LOS ANGELES (Reuters) - Outspoken comedian Seth MacFarlane, creator of “Family Guy”, will host the Oscars ceremony in February in a choice seen aimed at attracting younger viewers to the movie industry’s biggest night.
The Academy of Motion Pictures Arts and Sciences, which produces the Oscars, announced the selection on Monday of first-time host MacFarlane, known for his no-holds-barred humor and cultural satire on “Family Guy”.
Oscars telecast producers Craig Zadan and Neil Meron said in a statement they picked MacFarlane, 38, because “his performing skills blend perfectly with our ideas for making the show entertaining and fresh,” calling him the “consummate host”.
“My thoughts upon hearing the news were, one, I will do my utmost to live up to the high standards set forth by my predecessors; and two, I hope they don’t find out I hosted the Charlie Sheen Roast,” Macfarlane said in a statement, alluding to a televised sendup of Sheen on the Comedy Central channel.
The Academy Awards, which will next take place on February 24, 2013, are the highest honors in the movie business and the hosting job is a coveted spot, held in the past by the likes of Frank Sinatra, Johnny Carson and Steve Martin.
The Academy has struggled in recent years to appeal to a younger audience. Rookie hosts Anne Hathaway and James Franco were drafted in for the 2011 ceremony but the show became one of the least-watched Academy Awards in the past decade, drawing 37.6 million Americans, and critics slammed the young hosts.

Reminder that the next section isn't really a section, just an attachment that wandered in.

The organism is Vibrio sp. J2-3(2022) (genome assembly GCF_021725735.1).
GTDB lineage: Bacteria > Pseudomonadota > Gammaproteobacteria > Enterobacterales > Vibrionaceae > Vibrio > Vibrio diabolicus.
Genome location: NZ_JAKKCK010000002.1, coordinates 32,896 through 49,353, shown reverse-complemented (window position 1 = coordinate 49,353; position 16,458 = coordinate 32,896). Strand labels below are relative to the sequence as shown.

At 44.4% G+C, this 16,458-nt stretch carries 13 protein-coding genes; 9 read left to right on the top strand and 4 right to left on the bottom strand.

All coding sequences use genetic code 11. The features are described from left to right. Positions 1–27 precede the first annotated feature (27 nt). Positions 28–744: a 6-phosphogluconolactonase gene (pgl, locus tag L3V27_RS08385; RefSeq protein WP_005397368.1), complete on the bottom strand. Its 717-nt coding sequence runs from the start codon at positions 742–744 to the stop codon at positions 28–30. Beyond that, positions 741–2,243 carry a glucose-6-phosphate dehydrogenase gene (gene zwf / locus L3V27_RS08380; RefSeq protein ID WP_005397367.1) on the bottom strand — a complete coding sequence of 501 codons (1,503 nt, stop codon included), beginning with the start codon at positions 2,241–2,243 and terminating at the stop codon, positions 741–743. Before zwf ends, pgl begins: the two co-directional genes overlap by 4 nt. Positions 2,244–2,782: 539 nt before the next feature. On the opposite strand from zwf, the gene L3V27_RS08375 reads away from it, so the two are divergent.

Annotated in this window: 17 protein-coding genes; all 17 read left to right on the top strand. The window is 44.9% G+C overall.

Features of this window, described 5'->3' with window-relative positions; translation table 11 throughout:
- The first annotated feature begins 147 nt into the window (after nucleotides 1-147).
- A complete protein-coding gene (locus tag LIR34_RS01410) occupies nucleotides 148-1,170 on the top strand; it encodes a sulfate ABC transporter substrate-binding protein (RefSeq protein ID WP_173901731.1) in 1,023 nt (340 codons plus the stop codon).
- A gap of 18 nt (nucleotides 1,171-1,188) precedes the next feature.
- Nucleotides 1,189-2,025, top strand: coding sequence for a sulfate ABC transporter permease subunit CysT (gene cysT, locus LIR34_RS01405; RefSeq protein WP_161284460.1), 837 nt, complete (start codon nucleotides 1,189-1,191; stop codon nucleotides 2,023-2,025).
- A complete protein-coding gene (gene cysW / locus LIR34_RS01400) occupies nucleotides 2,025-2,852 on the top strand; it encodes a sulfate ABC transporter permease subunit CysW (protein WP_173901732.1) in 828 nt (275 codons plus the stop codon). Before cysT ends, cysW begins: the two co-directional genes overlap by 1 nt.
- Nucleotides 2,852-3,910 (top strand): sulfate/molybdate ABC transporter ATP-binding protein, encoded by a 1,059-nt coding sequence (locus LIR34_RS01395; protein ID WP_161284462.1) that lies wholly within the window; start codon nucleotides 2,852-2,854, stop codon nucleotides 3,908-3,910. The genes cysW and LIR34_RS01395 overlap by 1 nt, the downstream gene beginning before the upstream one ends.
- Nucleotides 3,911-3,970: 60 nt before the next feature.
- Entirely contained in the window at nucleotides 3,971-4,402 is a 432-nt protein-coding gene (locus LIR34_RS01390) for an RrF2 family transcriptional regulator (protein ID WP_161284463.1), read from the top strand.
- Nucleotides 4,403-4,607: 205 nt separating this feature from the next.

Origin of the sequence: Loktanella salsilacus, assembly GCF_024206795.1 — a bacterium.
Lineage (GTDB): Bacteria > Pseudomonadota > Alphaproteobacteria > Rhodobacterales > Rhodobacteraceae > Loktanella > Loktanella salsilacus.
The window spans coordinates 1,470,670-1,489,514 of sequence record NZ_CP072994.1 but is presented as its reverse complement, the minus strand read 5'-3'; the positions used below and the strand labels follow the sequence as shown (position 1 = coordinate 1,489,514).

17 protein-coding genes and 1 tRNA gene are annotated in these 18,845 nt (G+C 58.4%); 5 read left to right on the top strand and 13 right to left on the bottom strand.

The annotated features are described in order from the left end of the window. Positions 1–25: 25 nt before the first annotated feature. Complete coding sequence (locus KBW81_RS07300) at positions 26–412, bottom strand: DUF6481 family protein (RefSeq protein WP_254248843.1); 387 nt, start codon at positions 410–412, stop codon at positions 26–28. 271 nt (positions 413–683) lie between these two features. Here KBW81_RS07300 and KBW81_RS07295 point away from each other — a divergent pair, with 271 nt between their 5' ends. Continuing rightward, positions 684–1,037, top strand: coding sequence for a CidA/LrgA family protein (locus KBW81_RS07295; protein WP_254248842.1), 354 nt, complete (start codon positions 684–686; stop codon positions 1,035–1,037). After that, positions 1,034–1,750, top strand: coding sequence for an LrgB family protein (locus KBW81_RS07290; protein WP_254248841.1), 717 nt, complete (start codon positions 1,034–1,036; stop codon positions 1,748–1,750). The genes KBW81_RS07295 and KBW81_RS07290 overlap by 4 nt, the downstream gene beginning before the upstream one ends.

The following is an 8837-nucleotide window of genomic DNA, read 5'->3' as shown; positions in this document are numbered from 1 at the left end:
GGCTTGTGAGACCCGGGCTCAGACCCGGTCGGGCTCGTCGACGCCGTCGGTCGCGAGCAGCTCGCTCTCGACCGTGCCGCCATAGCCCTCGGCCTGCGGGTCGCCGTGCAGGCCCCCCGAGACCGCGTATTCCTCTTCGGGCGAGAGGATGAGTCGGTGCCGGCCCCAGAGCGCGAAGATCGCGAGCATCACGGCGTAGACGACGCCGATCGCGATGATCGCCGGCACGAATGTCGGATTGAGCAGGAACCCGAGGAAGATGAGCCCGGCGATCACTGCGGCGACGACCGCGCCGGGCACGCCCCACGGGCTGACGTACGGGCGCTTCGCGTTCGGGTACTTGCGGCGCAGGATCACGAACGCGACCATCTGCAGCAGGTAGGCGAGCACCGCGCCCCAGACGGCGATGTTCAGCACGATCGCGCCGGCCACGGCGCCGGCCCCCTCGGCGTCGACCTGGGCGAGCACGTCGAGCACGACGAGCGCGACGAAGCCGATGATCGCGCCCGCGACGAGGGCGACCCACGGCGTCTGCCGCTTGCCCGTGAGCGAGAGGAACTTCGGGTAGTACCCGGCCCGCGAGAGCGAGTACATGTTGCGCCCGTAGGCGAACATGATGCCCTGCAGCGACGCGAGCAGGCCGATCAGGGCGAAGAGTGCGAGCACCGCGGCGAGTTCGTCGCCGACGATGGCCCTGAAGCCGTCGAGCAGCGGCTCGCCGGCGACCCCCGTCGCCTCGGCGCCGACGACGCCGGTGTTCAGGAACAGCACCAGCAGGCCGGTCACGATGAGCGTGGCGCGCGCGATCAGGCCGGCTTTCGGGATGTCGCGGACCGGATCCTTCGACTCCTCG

More than 39 million Americans tuned in to watch Oscars veteran Billy Crystal take the helm this year, but some critics called the show old-fashioned.
Comedian MacFarlane rose to fame and gained a cult following as the creator of Fox’s edgy comedy animated series “Family Guy,” which follows the outrageous antics of Peter Griffin and his dysfunctional family.
MacFarlane has come under fire from watchdog groups including the Parents Television Council, who regularly feature “Family Guy” on their “worst prime-time shows for family viewing” on grounds it may include “gratuitous sex” or “obscene language”.
He made his directorial debut on the big screen this year with “Ted,” an R-rated comedy film starring Mark Wahlberg and Mila Kunis, about a pot-smoking, foul-mouthed teddy bear.
“Family Guy,” which attracts a strong audience in the coveted 18-34 year old demographic, has in the past depicted former U.S. President Bill Clinton smoking marijuana and a barbershop quartet singing about AIDS, as well as mocking various religions.
The success of “Family Guy” led MacFarlane to create two animated spin-off series, “The Cleveland Show” and “American Dad”.
MacFarlane, who voices the characters of Peter, Brian and Stewie on “Family Guy,” has often embraced song and dance numbers on the animated show and has hosted “Rat Pack”-themed nights at his home in Los Angeles where he performs.
He has also performed to sold-out audiences at London’s Royal Albert Hall and New York’s Carnegie Hall, and earned two Grammy nominations for his debut 2011 album, “Music is Better Than Words”.
Reporting by Piya Sinha-Roy, editing by Jill Serjeant and Andrew Hay